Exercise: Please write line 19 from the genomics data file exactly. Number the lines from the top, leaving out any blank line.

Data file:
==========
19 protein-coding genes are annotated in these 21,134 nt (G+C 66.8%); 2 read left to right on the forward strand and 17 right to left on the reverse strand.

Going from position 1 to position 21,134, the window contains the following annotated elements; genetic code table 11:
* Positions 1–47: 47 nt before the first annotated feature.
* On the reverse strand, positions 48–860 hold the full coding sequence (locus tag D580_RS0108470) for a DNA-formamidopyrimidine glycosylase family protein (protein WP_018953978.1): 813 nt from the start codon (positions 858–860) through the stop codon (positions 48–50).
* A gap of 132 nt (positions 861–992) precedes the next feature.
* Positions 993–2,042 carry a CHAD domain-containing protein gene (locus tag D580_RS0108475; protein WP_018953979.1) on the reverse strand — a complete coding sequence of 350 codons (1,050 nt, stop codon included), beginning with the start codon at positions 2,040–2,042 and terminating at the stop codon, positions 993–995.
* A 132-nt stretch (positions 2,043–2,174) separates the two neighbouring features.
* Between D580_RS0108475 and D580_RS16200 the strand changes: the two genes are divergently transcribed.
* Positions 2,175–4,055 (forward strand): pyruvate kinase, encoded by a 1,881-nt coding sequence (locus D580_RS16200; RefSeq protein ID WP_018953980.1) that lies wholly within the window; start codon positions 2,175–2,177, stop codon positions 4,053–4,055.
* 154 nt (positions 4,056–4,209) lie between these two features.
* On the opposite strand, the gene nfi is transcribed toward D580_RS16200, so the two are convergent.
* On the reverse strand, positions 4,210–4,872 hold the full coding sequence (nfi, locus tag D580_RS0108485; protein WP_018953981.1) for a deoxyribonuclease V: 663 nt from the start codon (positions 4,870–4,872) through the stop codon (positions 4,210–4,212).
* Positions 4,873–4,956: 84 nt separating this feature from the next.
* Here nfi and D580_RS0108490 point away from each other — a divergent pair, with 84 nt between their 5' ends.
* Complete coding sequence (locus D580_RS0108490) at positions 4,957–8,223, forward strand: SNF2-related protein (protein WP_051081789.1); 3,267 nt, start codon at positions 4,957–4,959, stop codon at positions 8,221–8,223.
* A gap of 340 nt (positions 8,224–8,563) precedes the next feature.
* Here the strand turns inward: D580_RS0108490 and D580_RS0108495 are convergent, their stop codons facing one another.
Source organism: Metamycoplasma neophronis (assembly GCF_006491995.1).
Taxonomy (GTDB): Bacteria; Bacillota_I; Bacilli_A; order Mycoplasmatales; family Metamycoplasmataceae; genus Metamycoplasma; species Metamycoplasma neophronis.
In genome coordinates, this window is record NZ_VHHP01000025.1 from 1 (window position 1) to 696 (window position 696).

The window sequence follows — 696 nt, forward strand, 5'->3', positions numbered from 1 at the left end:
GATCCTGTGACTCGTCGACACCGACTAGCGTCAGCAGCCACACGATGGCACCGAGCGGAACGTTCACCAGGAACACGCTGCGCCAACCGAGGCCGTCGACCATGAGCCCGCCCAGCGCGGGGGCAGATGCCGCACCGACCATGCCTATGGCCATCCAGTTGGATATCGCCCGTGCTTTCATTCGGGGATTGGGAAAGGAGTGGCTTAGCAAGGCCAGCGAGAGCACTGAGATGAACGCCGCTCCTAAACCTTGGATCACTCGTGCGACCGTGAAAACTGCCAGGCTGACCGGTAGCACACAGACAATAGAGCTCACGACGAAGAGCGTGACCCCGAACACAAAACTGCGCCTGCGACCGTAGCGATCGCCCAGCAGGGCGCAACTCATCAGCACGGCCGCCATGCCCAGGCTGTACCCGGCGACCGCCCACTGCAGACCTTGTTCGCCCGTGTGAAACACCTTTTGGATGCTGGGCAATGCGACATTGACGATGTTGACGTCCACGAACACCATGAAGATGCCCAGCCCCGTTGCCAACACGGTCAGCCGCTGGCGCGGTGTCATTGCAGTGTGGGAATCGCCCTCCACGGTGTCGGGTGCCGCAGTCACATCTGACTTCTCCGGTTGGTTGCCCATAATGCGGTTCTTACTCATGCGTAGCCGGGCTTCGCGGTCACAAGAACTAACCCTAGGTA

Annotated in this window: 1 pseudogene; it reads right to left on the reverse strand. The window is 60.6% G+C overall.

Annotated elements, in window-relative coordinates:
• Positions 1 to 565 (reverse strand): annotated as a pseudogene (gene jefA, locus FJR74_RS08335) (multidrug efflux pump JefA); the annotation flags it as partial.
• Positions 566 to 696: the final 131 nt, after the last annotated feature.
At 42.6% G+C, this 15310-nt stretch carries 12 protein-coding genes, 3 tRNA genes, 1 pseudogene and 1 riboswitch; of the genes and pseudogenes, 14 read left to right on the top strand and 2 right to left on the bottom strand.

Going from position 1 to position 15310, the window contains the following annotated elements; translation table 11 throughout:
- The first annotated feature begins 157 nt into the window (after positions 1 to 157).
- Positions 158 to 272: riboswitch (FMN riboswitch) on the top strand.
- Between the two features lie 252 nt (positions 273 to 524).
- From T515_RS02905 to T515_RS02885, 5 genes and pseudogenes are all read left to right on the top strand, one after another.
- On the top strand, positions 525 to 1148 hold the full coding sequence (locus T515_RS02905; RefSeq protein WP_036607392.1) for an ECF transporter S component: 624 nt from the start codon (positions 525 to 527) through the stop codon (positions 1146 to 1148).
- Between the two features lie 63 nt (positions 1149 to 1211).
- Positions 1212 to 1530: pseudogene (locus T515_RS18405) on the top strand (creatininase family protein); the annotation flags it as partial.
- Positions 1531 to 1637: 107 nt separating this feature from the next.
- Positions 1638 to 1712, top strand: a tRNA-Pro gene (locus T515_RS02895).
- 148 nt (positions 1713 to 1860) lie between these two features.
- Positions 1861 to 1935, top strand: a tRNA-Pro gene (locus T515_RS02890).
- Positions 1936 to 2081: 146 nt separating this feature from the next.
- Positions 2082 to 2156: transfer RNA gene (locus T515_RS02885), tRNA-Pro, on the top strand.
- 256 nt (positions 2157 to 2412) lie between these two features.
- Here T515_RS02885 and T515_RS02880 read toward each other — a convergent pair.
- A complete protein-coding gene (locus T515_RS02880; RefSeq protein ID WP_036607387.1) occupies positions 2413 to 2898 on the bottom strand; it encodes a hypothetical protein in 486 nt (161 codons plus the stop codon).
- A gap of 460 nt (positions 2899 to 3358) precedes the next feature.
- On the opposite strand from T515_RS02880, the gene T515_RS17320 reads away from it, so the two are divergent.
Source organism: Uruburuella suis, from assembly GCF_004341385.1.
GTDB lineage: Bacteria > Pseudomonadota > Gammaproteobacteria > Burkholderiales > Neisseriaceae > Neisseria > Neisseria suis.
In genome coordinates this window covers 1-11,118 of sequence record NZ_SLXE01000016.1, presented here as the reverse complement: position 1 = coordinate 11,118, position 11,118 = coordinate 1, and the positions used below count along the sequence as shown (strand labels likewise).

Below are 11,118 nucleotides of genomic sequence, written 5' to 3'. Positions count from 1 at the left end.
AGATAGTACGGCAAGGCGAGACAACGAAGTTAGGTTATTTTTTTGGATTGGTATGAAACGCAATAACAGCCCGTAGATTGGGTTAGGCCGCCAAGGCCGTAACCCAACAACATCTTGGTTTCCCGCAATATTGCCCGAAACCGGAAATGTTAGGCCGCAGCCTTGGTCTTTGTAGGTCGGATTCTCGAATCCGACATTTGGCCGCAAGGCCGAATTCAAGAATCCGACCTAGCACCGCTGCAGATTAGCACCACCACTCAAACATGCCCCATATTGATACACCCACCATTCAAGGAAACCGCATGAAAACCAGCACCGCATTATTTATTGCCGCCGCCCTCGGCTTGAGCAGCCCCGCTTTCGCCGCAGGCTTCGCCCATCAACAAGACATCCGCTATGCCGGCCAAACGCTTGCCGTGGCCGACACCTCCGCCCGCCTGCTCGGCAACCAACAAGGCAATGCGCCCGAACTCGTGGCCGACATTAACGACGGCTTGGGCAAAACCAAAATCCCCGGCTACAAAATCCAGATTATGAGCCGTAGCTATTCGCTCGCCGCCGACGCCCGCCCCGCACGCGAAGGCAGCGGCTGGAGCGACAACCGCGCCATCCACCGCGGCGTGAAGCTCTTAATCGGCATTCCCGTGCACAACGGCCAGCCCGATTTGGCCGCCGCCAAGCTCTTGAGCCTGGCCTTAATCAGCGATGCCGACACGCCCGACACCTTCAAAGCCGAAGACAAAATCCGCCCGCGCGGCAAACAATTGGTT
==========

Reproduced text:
Taxonomy (GTDB): Bacteria; Bacillota_I; Bacilli_A; order Mycoplasmatales; family Metamycoplasmataceae; genus Metamycoplasma; species Metamycoplasma neophronis.